He learnt early on that portraiture was all about flattery, so to achieve this he worked relentlessly on retouching. Beaton thought nothing of slicing inches from the subject’s waistline and lifting drooping eyelids and sagging necks, if it contributed to pleasing the subject and paying the bills. He was often heard to say “slice the hips, that sag must go!” around the Vogue offices, so that his subjects would say “The most divine picture – I want twelve more prints”. His portraiture style was also about romanticism, sophistication and elegance – flowers were a favourite prop – which lead to his work with the royal family over many years. It is this aspect of Beaton’s work that I will explore in my own work. I will be using “mature” female models in romantic poses, using flowers and going for a “relaxed-glamour” look, more reminiscent of his later portraits. However, I prefer not to do too much retouching as I rather a more realistic look. David Bailey, one of Beaton’s followers and who later made the documentary Beaton by Bailey said “he had this ability to make people look right in their space. He made them look like they’d sat in that chair forever.” This is what I would like to achieve with my models.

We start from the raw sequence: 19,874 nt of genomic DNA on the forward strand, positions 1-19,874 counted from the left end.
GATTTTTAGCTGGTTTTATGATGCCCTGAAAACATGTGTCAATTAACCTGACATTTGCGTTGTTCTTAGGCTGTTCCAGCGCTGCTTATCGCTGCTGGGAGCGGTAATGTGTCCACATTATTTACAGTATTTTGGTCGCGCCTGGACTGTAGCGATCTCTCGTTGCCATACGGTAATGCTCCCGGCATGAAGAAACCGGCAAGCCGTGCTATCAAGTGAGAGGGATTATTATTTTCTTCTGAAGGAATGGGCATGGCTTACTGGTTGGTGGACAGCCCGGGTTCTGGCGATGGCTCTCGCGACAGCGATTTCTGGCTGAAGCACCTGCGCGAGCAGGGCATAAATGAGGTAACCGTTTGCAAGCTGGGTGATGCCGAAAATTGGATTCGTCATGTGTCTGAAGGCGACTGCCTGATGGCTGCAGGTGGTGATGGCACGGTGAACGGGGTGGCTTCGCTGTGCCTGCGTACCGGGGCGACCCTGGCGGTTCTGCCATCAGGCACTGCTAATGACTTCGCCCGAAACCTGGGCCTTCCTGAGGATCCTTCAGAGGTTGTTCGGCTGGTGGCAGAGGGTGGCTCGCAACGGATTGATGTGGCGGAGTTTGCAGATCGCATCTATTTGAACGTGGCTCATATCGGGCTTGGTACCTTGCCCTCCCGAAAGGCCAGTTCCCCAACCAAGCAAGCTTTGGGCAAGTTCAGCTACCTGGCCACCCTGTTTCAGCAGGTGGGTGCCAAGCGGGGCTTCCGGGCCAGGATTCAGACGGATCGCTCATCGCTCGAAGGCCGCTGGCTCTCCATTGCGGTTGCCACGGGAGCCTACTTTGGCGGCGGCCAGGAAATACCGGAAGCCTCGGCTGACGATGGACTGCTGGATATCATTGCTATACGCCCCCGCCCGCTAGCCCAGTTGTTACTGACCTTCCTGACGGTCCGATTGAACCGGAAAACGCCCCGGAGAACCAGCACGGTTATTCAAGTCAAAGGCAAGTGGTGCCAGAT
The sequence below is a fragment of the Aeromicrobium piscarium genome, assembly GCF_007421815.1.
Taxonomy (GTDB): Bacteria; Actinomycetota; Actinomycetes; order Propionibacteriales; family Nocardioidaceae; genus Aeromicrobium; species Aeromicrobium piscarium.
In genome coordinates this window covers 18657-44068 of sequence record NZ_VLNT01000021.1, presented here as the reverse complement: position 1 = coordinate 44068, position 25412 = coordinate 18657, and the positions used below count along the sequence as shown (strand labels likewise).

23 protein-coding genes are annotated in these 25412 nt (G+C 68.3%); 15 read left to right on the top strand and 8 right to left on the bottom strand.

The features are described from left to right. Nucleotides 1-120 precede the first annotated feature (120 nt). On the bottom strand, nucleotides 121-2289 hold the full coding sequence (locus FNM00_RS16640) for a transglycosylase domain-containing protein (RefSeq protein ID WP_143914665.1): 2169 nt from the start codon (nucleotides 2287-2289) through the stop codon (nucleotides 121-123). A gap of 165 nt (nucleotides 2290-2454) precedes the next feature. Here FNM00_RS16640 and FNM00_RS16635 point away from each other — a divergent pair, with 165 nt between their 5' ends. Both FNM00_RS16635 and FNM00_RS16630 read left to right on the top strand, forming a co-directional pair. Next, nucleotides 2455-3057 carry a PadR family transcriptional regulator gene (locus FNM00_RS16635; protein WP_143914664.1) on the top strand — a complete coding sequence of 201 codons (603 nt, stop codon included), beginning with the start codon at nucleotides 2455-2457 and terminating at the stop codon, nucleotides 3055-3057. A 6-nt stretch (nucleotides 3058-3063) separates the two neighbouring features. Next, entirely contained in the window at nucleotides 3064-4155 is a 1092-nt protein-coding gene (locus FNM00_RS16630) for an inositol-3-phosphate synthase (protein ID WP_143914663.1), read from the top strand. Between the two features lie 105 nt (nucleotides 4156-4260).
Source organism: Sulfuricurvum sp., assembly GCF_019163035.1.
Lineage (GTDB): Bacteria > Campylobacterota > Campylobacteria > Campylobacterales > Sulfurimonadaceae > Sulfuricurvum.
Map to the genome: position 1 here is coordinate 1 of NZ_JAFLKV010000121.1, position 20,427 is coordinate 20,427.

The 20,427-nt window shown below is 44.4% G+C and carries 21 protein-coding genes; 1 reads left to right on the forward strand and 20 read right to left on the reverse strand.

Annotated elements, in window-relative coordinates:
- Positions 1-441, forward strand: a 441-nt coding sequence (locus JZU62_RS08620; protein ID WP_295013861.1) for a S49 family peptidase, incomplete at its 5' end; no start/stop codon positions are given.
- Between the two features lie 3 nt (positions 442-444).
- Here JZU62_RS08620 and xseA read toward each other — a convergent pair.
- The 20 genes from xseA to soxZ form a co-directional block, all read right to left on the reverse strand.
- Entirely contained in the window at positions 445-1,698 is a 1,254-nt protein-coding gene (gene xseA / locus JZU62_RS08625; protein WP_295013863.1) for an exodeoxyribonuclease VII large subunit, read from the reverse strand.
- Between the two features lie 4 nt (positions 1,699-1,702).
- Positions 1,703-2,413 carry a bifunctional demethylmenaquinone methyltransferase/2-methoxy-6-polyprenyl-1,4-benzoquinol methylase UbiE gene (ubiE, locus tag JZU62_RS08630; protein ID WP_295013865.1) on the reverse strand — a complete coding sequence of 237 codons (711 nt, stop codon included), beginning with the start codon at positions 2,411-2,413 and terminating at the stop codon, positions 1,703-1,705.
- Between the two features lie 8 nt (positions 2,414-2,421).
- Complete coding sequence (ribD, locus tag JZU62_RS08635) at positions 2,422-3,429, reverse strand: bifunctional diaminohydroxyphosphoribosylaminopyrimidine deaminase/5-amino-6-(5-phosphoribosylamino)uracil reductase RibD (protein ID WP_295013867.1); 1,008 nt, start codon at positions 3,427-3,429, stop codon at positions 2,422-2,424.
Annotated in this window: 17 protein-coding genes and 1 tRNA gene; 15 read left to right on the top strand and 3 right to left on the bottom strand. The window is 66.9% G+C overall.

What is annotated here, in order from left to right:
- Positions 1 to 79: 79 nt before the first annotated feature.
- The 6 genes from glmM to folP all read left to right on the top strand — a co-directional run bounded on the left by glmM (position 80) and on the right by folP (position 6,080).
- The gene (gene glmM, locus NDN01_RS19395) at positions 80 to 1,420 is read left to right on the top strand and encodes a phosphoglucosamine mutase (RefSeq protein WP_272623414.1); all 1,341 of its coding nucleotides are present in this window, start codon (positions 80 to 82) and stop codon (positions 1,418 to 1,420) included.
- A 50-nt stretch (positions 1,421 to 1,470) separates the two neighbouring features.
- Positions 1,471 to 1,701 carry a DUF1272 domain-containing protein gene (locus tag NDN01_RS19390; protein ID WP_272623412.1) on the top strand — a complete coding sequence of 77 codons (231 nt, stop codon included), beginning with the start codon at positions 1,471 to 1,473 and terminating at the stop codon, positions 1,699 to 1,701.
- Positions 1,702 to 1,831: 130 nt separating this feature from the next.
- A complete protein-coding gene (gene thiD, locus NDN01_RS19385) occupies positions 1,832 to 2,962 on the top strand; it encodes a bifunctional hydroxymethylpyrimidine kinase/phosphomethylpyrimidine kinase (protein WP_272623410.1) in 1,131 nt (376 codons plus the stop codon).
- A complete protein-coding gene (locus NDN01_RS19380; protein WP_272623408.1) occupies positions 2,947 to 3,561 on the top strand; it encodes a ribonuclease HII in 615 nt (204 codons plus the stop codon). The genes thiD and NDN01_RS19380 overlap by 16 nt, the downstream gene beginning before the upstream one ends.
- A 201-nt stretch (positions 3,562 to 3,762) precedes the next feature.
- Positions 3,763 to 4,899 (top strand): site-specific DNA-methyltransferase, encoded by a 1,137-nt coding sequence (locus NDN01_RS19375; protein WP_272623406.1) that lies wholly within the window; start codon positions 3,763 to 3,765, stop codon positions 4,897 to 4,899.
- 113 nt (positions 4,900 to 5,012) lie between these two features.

I was initially drawn to Cecil Beaton through his costume designs for My Fair Lady and I have been fascinated by them for many years. I also feel that we have a lot in common – we are both photographers, designers and artists. I also must admit I have made my fair share of bitchy comments! Audrey Hepburn is also an idol of mine and I love the elegant photos Beaton made of her in particular.
Beaton’s long career spanned many decades and world events, which also lead to his changing style as he attempted to keep up with the times: from reflecting the surrealist artists of the early 20th century; to becoming a wartime photographer during World War II; then softening his flamboyant style after the war. He reinvented himself once again during the Swinging Sixties, energised by working with leading popular figures such as Mick Jagger.
Australian Art Review, 2005. Cecil Beaton. [Online]
Available at: http://artreview.com.au/contents/464978713-cecil-beaton
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Davies, L., 2010. How Cecil Beaton captured the world. [Online]
Available at: http://www.telegraph.co.uk/culture/photography/8128794/How-Cecil-Beaton-captured-the-world.html
[Accessed 25 October 2012].
Encyclopedia Britannica, 2012. Sir Cecil Beaton. [Online]
Available at: http://www.britannica.com/EBchecked/topic/57523/Sir-Cecil-Beaton
[Accessed 3 November 2012].
Ross, J., 2012. Beaton in Vogue. 1st Paperback ed. London: Thames & Hudson.
The Selvedge Yard, 2009. Cecil Beaton the Randy Dandy of Photography & Fashioin. [Online]
Available at: http://theselvedgeyard.wordpress.com/2009/04/18/cecil-beaton-the-randy-dandy-of-photography-fashion/
[Accessed 25 October 2012].